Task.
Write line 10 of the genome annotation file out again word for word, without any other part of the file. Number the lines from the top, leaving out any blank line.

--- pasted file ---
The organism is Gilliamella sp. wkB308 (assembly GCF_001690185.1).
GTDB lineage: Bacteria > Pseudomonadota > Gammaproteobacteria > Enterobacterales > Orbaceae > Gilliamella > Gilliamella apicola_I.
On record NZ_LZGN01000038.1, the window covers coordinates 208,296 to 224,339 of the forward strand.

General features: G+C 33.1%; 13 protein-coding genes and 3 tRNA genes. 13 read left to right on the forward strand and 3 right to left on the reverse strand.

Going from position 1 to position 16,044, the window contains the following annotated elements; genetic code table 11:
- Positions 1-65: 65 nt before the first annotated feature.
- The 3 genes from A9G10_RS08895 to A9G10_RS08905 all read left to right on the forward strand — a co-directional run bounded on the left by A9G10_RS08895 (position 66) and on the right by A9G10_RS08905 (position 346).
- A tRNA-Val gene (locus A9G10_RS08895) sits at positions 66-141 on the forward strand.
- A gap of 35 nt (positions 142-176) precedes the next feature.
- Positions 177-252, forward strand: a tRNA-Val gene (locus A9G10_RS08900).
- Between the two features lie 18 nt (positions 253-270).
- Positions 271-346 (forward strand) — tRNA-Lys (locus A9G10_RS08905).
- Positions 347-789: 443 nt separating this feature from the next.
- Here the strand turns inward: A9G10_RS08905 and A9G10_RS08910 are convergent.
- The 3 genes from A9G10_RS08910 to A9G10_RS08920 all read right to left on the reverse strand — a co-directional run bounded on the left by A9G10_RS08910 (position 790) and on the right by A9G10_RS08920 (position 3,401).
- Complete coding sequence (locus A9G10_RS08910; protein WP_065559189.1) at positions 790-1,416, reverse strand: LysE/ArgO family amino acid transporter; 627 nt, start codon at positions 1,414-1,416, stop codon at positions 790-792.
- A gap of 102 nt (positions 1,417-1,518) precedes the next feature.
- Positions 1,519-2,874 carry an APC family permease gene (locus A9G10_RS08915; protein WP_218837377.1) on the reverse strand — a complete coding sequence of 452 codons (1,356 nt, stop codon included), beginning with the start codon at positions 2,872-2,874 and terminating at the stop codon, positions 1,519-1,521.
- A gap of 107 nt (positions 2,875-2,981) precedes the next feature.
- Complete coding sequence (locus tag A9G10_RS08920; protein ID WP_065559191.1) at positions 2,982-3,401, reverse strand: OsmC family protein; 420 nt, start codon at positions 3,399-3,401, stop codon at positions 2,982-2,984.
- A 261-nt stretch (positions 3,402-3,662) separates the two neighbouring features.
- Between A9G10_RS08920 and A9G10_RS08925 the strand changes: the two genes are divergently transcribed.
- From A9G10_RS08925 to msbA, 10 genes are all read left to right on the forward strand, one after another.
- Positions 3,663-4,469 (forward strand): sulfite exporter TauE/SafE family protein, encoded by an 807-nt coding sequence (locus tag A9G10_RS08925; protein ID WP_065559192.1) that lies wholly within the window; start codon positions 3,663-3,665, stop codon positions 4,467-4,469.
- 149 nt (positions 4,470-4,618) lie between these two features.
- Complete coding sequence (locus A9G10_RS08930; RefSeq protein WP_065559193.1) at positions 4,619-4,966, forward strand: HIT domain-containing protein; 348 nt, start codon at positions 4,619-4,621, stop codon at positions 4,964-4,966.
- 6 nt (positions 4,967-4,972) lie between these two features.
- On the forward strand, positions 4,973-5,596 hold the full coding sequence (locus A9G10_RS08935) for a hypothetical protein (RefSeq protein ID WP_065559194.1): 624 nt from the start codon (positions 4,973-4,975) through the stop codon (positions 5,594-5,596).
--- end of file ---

- Positions 177-252, forward strand: a tRNA-Val gene (locus A9G10_RS08900).